No Country for Cold Plants: Beat the Winter Frost

Monday, 1 October 2018 11:44:44 Europe/London

Cold weather is upon the UK - gardeners beware! As a gardening enthusiast, you know to wait until the next growing season to resume growing, however, there are a few simple tasks you can still do to help your winter plants. You’ll need to make sure your plants can withstand the colder temperatures, rain, ice, and snow so they are healthier and more vigorous in spring.

Keeping this is mind, we’ve compiled a few steps you can take now to provide your garden with effective frost protection.

Leaf with frost

Be Kind to the Local Wildlife

Support wildlife through winter and help a diverse group of little creatures to survive and thrive. Make sure to provide bird houses for shelter and food, regularly adding feed so that birds don’t waste vital energy when there is no food when they visit. Choose foodstuffs that have a high fat content to help keep them warm in winter and mix them with grain mix or nuts so they have a balanced diet.

Provide a sheltered insect hotel for the wide variety of species that visit your garden, particularly overwintering lacewings and ladybirds. Make sure to check bonfires before lighting them, as they’re typically used by frogs, hedgehogs, and toads for shelter and hibernation. Similarly, compost heaps often contain small animals due to the heat produced so be careful when turning them.

A shallow water dish at ground level will help a wide variety of animals to safely drink and not drown. Keep an eye for nesting season around late winter; birds are ready to start nesting in spring, so give bird houses a clean. Overwintering insects will also thank you for healthy, unpruned hollow-stemmed and herbaceous plants that they can use as shelter. 

Cover Fragile Plants

A garden fleece will help to protect foliage, buds, and tender plants from snow and frost. This prevents the water in plant cells from freezing. Plants and shrubs can have fleeces simply draped over them and trees do well with fleece wrapped around them. Providing 35gsm of insulating protection against frost, our garden fleeces gave double the thickness of the standard gardening fleece to offer extra protection.

They also protect plants from fluctuating temperatures during March and April. Seeds grow very quickly around these months but temperature drops stop growth. You can keep your plants warm and growing at a steady place. There’s an added benefit by diffusing strong sunlight, preventing scorching, and providing shade.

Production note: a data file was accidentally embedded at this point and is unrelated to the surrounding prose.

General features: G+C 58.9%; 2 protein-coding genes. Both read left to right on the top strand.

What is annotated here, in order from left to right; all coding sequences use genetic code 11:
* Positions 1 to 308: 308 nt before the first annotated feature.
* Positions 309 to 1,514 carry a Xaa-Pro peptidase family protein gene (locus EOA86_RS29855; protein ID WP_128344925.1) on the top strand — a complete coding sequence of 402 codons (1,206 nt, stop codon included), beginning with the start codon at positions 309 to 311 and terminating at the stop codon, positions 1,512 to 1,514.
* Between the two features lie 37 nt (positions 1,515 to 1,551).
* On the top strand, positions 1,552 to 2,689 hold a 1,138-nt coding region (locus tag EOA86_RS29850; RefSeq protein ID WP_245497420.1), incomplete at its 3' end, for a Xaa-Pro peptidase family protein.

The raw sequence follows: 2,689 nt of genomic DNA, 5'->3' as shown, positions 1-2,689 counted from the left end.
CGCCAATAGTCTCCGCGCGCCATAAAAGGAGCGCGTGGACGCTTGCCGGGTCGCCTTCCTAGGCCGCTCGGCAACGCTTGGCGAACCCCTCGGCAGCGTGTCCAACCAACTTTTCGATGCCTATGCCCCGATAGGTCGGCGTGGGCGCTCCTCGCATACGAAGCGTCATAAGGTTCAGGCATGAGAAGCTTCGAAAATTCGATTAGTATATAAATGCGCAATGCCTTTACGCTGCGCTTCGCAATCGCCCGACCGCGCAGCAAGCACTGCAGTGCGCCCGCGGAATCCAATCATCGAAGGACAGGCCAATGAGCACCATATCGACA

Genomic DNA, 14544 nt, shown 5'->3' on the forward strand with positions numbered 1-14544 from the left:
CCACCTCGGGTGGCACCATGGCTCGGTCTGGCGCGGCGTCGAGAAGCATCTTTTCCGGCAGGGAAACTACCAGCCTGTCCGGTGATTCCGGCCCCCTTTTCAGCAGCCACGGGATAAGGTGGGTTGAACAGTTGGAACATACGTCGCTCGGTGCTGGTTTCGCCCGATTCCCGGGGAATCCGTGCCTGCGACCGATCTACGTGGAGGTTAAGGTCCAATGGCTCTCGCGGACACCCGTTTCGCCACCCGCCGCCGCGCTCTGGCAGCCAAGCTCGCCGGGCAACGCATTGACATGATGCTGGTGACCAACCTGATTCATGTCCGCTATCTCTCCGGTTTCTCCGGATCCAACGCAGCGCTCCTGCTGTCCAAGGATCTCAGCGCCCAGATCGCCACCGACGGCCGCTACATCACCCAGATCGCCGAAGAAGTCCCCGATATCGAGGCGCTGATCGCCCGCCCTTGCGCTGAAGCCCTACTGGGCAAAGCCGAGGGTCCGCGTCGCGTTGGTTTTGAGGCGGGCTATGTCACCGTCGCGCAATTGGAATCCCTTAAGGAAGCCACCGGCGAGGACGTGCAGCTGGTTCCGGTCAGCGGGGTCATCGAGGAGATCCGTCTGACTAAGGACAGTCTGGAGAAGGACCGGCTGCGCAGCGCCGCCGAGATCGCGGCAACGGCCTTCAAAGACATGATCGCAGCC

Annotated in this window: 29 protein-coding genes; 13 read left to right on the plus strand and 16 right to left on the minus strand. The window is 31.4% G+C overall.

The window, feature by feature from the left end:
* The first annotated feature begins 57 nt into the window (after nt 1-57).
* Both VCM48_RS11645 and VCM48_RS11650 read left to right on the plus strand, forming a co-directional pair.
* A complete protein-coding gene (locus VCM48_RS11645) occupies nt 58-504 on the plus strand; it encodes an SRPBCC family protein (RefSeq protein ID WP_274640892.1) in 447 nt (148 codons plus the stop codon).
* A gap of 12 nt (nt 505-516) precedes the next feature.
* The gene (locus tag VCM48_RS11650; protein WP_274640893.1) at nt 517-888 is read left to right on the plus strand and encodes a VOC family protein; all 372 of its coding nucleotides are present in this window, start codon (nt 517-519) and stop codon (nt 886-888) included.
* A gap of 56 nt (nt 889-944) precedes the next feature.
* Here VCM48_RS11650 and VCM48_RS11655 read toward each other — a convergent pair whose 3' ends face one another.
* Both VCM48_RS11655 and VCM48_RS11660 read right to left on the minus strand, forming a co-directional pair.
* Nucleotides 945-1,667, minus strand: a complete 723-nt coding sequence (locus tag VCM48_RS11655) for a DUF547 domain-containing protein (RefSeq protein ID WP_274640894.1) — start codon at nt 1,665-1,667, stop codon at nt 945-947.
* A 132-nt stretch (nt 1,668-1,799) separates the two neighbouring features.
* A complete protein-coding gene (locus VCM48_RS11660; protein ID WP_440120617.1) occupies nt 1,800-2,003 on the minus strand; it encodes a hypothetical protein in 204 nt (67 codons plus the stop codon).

Tidy Garden Borders

Remove dead foliage, weeds, and leaves to tidy up your garden borders. Perennials’ spent stems and lawn edges can be clipped but deciduous grasses should be left until late February. Their foliage will add extra protection to the plant’s crown during winter.

Compost bins should be emptied so that the old and well-rotted material can be spread over fresh soil. This will help to set it for spring and to provide your garden with a presentable look during winter. Make bigger borders so that plants can have the space they need, making sure to cut back herbaceous perennials at the borders.

These plants begin to die down and droop close to the ground, alongside annuals that have finished their lifecycle. Most importantly, use your imagination and tidy up garden borders in a pleasing way that considers your plants’ health.

Feed and Protect the Soil

Spread dead leaves or a layer of mulch on the topsoil before it freezes. This will help to protect your plants over winter from low temperatures that freeze the ground. Mulch also provides protection against snow, rain, and ice, as it prevents them from leeching the nutrients and washing away the topsoil.

Add a layer approximately three or four inches thick so that plants can still breathe and bloom properly. Areas with high winter precipitation need to take extra precautions to protect garden plants, so make sure to beat the cold weather before it has a chance of destroying your garden.

You can also add compost to your soil and dig it into your garden when turning the soil. Don’t use it as mulch - you want the compost to help the roots with its nutrients. Slowly work compost into the soil for plants already in your garden or add a small amount when adding new plants. The use of both compost and mulch will help plants to grow properly, to improve the soil, and to cut down on weeds.

Plant Early-Flowering Bulbs

Daffodils, tulips, and irises are a few early-flowering bulbs that you can plant in autumn. Make sure that you plant them before the ground freezes so that they can bloom in the spring. The majority of early-flowering bulbs need to freeze over winter so they can grow in spring.

You can recreate this effect by storing them in the freezer but you still have time to plant them now. Some perennials can also be planted in the winter, thriving due to low temperatures and drier soils. Onions and garlic are good vegetable options to plant in autumn and harvest months later when the new year starts.

Gardening needs can fluctuate according to the plants you choose for your garden, so make sure to browse our website to find the tools you need. You can also contact us to enquire about our wide range of products.

 

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